Mirandizing Abdulmutallab

Somehow I missed this when it came out, but last week Richard Serrano and David Savage wrote a piece in the LA Times about what really happened during the questioning of Christmas bomber Umar Farouk Abdulmutallab:

FBI agents questioned him at the hospital for just under an hour. They did not give him the Miranda warning, which advises suspects that anything they say can be used against them at trial, citing an exemption that allows them first to seek crucial information on any pending crime….”He was making comments like, ‘Others were following me.’ And that is a circumstance where you’ve got a potential disaster, that there are others out there and you don’t have to Mirandize him right away.”

But the questioning stopped when doctors said they needed to sedate Abdulmutallab to treat his injuries. At that point, the sources said, the agents backed off….When Abdulmutallab awakened, a second team of FBI agents was sent in. Authorities thought he might be willing to say even more to the second set of agents.

“We had to see if he was still willing to talk,” another source said. “And it was pretty quickly apparent to them that he wasn’t. He had had a change of mind. It was only after establishing that with some confidence that they decided to go ahead and Mirandize him.”

But by that time, the second source said, “We had already talked to him for almost an hour and he provided a lot of information.”

This is probably old news to most readers, but I figure if I missed, others might have too. So here it is. Bottom line: Abdulmutallab was treated the same way the Bush administration treated Richard Reid and every other terrorism suspect caught on U.S. soil since September 11th.

DOES IT FEEL LIKE POLITICS IS AT A BREAKING POINT?

Headshot of Editor in Chief of Mother Jones, Clara Jeffery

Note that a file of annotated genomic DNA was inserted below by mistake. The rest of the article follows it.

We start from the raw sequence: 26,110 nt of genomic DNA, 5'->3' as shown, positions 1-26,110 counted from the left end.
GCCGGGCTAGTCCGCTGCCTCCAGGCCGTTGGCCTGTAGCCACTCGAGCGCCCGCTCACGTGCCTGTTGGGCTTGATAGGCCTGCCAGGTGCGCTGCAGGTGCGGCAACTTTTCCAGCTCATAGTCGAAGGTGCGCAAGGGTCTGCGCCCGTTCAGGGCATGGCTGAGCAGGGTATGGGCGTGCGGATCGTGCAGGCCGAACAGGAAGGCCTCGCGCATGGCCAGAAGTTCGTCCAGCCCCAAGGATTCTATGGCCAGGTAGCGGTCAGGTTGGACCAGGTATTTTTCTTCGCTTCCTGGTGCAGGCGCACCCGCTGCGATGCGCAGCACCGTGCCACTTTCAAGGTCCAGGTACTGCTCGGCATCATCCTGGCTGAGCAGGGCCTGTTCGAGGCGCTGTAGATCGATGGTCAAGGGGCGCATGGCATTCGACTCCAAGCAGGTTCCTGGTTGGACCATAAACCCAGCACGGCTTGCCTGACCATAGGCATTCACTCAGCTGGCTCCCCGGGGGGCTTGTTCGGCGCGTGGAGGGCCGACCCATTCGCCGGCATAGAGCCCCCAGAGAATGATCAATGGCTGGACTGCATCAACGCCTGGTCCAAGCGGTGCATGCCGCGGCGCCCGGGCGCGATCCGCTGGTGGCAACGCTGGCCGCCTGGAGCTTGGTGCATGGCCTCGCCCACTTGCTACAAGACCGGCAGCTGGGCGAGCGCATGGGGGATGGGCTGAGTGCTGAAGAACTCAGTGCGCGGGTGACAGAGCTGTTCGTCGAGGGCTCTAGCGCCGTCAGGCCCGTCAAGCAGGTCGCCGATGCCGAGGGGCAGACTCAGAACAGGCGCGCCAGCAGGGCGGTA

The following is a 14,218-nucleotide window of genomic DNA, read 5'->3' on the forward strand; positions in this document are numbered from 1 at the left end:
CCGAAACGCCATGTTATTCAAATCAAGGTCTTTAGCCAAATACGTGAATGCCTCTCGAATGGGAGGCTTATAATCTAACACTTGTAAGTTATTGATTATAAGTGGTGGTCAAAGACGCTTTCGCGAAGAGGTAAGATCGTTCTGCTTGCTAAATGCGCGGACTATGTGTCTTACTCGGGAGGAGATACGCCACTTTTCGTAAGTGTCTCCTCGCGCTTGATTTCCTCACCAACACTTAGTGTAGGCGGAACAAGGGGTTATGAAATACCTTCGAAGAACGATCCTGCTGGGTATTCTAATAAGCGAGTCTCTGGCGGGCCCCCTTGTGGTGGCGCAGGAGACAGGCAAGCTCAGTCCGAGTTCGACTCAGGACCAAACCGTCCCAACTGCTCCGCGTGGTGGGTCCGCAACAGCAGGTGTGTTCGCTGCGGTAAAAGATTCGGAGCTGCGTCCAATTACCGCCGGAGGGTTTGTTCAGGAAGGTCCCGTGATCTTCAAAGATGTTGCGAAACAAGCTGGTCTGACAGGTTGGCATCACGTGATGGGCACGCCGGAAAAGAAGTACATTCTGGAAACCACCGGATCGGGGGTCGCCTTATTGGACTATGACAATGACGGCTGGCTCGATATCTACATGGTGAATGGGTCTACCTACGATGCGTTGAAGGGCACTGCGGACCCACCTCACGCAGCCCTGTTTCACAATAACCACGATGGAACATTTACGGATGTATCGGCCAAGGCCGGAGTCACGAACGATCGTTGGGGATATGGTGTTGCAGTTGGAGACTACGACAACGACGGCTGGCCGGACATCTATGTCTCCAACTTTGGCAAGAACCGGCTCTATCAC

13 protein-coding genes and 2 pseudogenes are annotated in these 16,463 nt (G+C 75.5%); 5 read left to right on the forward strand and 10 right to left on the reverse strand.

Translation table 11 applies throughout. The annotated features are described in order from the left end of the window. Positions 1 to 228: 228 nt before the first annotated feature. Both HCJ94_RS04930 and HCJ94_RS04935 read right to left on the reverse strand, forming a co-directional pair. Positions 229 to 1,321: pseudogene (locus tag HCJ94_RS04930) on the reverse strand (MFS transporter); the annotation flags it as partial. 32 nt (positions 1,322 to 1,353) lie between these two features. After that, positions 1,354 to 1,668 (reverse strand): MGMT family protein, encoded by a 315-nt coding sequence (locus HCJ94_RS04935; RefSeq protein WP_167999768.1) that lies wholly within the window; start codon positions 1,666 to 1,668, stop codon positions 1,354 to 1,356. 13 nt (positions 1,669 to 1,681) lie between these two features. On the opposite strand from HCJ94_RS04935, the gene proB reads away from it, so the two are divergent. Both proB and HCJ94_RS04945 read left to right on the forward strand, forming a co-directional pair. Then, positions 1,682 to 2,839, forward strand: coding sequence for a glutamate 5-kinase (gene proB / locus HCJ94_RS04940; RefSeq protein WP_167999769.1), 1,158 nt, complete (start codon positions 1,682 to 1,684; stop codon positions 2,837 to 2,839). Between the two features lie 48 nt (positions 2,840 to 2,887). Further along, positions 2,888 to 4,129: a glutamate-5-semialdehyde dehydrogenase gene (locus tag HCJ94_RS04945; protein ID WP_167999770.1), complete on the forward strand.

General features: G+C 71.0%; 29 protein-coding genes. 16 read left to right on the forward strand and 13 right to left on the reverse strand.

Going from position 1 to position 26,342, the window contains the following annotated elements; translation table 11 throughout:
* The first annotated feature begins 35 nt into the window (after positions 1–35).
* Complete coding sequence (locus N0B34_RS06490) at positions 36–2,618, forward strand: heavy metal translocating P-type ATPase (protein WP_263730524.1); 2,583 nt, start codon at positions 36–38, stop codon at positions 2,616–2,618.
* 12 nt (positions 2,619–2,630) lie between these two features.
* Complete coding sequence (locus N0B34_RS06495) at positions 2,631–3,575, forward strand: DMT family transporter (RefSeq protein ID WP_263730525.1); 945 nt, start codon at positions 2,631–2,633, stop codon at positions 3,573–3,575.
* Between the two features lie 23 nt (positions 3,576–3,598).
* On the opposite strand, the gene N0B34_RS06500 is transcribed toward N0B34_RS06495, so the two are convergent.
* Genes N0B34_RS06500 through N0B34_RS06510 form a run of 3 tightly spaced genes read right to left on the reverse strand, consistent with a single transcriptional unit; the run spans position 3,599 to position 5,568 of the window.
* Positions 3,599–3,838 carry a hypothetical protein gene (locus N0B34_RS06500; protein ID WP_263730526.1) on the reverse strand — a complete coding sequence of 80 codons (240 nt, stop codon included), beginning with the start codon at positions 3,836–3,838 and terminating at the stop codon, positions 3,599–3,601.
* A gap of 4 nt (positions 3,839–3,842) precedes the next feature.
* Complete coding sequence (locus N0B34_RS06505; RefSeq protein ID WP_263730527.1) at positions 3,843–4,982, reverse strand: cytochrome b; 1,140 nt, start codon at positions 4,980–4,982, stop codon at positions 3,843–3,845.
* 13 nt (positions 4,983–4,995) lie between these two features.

It sure feels that way to me, and here at Mother Jones, we’ve been thinking a lot about what journalism needs to do differently, and how we can have the biggest impact.

We kept coming back to one word: corruption. Democracy and the rule of law being undermined by those with wealth and power for their own gain. So we're launching an ambitious Mother Jones Corruption Project to do deep, time-intensive reporting on systemic corruption, and asking the MoJo community to help crowdfund it.

We aim to hire, build a team, and give them the time and space needed to understand how we got here and how we might get out. We want to dig into the forces and decisions that have allowed massive conflicts of interest, influence peddling, and win-at-all-costs politics to flourish.

It's unlike anything we've done, and we have seed funding to get started, but we're looking to raise $500,000 from readers by July when we'll be making key budgeting decisions—and the more resources we have by then, the deeper we can dig. If our plan sounds good to you, please help kickstart it with a tax-deductible donation today.

Thanks for reading—whether or not you can pitch in today, or ever, I'm glad you're with us.

Signed by Clara Jeffery

Clara Jeffery, Editor-in-Chief

We Recommend

Latest

Sign up for our newsletters

Subscribe and we'll send Mother Jones straight to your inbox.

Get our award-winning magazine

Save big on a full year of investigations, ideas, and insights.

Subscribe

Support our journalism

Help Mother Jones' reporters dig deep with a tax-deductible donation.

Donate

Share your feedback: We’re planning to launch a new version of the comments section. Help us test it.